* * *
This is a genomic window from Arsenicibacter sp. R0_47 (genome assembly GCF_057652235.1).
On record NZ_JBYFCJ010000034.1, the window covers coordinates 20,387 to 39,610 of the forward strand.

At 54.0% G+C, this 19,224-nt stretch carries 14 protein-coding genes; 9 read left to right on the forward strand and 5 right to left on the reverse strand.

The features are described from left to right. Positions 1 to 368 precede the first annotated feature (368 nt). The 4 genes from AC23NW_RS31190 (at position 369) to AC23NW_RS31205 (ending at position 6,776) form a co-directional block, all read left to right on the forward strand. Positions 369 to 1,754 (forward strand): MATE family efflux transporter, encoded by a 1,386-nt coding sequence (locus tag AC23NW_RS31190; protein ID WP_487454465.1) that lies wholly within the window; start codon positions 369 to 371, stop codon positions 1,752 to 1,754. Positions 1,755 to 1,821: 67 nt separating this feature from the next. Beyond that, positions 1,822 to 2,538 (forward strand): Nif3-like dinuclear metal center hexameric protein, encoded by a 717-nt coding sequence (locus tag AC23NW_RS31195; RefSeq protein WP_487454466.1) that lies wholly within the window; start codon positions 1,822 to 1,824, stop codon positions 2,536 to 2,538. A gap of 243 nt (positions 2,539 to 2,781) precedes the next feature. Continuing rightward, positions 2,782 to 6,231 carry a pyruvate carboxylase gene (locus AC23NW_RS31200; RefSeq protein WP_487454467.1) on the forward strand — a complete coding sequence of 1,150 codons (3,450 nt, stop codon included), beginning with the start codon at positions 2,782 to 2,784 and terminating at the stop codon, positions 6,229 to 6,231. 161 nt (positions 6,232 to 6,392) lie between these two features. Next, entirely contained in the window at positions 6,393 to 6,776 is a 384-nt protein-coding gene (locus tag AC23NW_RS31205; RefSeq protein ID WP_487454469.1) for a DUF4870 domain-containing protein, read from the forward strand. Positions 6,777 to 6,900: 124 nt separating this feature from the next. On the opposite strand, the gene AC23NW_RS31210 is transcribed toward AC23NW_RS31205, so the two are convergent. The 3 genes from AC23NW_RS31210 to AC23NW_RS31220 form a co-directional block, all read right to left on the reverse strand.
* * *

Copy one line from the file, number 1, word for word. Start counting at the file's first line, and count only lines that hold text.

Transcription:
This is a genomic window from Arsenicibacter sp. R0_47 (genome assembly GCF_057652235.1).